Abstract
A continuous phase transition driven to zero temperature by a nonthermal parameter, such as pressure, terminates in a quantum critical point (QCP). At present, two main theoretical approaches are available for antiferromagnetic QCPs in heavyfermion systems. The conventional one is the quantum generalization of finitetemperature phase transitions, which reproduces the physical properties in many cases^{1,2,3,4,5}. More recent unconventional models incorporate a breakdown of the Kondo effect, giving rise to a Fermisurface reconstruction^{6,7,8}— YbRh_{2}Si_{2} is a prototype of this category^{5,9,10,11}. In YbRh_{2}Si_{2}, the antiferromagnetic transition temperature merges with the Kondo breakdown at the QCP. Here, we study the evolution of the quantum criticality in YbRh_{2}Si_{2} under chemical pressure. Surprisingly, for positive pressure we find the signature of the Kondo breakdown within the magnetically ordered phase, whereas negative pressure induces their separation, leaving an intermediate spinliquidtype ground state over an extended range. This behaviour suggests a new quantum phase arising from the interplay of the Kondo breakdown and the antiferromagnetic QCP.
Main
In heavyfermion systems, the Kondo effect leads to the formation of composite quasiparticles of the f and conductionelectron states with largely renormalized masses forming a Landau Fermiliquid ground state in the paramagnetic regime well below the Kondo temperature T_{K}. These quasiparticles are assumed to stay intact at the quantum critical point (QCP) in the conventional models in which magnetic order arises through a spindensitywave (SDW) instability. However, the observation of magnetic correlations in CeCu_{5.9}Au_{0.1} being of local character^{11} prompted a series of theoretical descriptions that discard this basic assumption. Rather, they focus on the breakdown of the Kondo effect, which causes the f states to become localized and decoupled from the conductionband states at the QCP where one expects the Fermi surface to be reconstructed^{7}. Consequently, a new energy scale is predicted reflecting the finitetemperature T crossover of the Fermisurface volume. This picture has been scrutinized in tetragonal YbRh_{2}Si_{2} (T_{K}≈25 K; ref. 12), a stoichiometric and very clean heavyfermion metal that seems to be ideally suited for this kind of study^{9,12}: antiferromagnetic order sets in at a very low temperature T_{N}=0.07 K and can easily be suppressed by a small magnetic field of μ_{0}H_{N}=60 mT (, with c being the magnetically hard axis). Halleffect experiments^{13} have detected a rapid change of the Hall coefficient along a line that converges with H_{N}, the width of the Hall crossover extrapolating to zero for T→0. This change was considered evidence for an abrupt change of the Fermisurface volume indicating a correspondence between and the Kondobreakdown energy scale. Subsequent thermodynamic and transport investigations confirmed to be a new energy scale^{14}. The a.c. susceptibility χ′(T) turned out to exhibit a pronounced maximum at , which can be particularly well distinguished from the sharp signature at T_{N}. The magnetoresistance exhibits a steplike crossover similar to the Hall coefficient. In fact, recent calculations for a Kondo lattice predict such a feature for both transport properties^{15}. Furthermore, the magnetization shows a smeared kink at between two almost linear regimes with different slopes^{14}. The anomaly at in all isothermal measurements can be described either by the same crossover function proposed for the Hall effect or its integral version resembling a smeared kink. The maximum in χ′(T) is a natural consequence of the magnetization kink being smeared and shifted to higher fields as the temperature is raised.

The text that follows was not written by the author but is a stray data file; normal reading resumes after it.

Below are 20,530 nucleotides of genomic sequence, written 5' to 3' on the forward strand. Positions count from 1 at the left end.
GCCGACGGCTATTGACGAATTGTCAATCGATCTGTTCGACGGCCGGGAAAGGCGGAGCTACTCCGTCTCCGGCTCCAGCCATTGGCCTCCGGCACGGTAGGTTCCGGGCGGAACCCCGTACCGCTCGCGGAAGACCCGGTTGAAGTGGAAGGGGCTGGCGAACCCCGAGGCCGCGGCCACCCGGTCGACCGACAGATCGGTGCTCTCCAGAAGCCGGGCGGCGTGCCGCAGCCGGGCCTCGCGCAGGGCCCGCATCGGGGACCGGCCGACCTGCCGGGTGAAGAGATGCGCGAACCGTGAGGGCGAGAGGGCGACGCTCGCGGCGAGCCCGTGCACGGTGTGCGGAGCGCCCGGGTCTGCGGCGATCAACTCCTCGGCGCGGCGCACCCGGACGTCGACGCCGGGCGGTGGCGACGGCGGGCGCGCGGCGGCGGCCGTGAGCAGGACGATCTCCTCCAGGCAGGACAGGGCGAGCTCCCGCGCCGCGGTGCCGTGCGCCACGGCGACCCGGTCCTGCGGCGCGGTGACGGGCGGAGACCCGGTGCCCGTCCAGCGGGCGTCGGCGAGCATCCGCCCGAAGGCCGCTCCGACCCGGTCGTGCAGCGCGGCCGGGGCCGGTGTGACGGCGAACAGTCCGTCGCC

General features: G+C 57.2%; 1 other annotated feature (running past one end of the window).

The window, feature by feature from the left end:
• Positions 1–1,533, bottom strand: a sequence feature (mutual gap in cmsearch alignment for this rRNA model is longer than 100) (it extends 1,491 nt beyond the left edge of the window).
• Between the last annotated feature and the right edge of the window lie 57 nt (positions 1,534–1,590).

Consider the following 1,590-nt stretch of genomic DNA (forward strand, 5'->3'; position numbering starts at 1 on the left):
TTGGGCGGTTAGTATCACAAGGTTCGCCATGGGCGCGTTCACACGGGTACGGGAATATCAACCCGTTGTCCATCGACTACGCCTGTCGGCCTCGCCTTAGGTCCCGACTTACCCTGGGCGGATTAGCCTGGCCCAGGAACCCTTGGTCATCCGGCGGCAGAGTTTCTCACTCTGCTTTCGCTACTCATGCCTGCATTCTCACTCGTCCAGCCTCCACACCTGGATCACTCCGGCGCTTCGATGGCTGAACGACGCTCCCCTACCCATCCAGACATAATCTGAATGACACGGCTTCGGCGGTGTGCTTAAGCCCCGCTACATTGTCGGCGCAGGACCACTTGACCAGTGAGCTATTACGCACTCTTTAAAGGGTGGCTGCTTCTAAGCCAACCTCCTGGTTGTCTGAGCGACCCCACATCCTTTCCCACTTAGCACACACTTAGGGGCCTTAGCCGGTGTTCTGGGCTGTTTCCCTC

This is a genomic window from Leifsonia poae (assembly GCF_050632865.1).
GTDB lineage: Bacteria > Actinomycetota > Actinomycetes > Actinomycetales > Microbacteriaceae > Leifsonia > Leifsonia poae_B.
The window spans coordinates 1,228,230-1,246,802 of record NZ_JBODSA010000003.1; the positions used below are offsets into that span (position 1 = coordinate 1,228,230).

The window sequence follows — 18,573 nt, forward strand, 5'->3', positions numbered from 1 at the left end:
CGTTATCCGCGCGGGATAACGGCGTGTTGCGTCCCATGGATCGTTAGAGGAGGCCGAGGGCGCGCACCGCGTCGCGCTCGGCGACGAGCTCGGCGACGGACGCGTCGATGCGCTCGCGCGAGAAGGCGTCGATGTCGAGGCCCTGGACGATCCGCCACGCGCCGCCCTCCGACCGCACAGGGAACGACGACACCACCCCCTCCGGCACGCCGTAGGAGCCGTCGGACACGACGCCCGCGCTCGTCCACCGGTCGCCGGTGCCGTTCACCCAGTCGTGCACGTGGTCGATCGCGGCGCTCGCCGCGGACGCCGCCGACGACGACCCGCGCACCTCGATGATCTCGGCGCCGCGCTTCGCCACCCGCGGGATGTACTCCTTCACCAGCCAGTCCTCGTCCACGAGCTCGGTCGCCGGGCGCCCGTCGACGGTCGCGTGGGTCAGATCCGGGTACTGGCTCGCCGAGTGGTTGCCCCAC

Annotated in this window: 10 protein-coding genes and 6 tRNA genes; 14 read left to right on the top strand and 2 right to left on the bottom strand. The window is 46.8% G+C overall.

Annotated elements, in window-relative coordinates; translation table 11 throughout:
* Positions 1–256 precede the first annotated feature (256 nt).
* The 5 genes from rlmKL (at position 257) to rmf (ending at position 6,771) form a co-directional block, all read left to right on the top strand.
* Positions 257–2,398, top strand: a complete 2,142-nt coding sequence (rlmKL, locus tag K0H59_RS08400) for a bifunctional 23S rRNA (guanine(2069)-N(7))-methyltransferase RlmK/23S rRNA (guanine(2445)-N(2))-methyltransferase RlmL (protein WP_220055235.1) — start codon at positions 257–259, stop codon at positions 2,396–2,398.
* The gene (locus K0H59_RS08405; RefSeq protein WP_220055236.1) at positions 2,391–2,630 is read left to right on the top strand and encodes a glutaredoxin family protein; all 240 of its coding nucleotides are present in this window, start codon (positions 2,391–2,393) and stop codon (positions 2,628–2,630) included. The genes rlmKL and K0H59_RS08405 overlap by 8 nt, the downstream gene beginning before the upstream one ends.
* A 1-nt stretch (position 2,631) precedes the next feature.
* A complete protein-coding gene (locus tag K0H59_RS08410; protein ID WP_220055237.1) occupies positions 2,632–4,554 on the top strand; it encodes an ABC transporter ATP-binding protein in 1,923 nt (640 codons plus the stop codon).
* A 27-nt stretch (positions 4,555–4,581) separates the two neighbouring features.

The Fermisurface reconstruction may also occur away from the antiferromagnetic QCP as observed in CeIn_{3} and CeRh_{1−x}Co_{x}In_{5} (refs 1617). It is therefore very important to understand the interplay between the phenomena assigned to the Kondo breakdown and the magnetic order. We address this issue by investigating YbRh_{2}Si_{2} under positive and negative chemical pressure, which was realized by partial isoelectronic substitution of smaller Co or larger Ir for Rh, respectively (the analogy of chemical and external pressure is discussed in Supplementary Information A). In Yb systems, pressure yields a stabilization of magnetism, in particular an increase of T_{N} (ref. 18). On the other hand, negative pressure, corresponding to a lattice expansion, reduces T_{N} .
The T–H phase diagrams of Yb(Rh_{0.94}Ir_{0.06})_{2}Si_{2} and Yb(Rh_{0.93}Co_{0.07})_{2}Si_{2} (labelled 6% Ir and 7% Co in the following) are compared with that of YbRh_{2}Si_{2} in Fig. 1. This set emphasizes the evolution of the various energy scales. First, the magnetic one follows the expected pressure dependence: for 6% Ir, T_{N} is depressed below 0.02 K, whereas in the case of 7% Co, T_{N} is enhanced to 0.41 K. Second, the energy scale virtually does not change its position in the T–H phase diagram. Consequently, is separated from T_{N}(H) in 6% Ir, whereas they intersect in 7% Co. Finally, at fields above the respective critical fields (for 6% Ir) and H_{N} (for 7% Co) at which and T_{N}(H) vanish, the Fermiliquid phase forms below T_{FL}(H).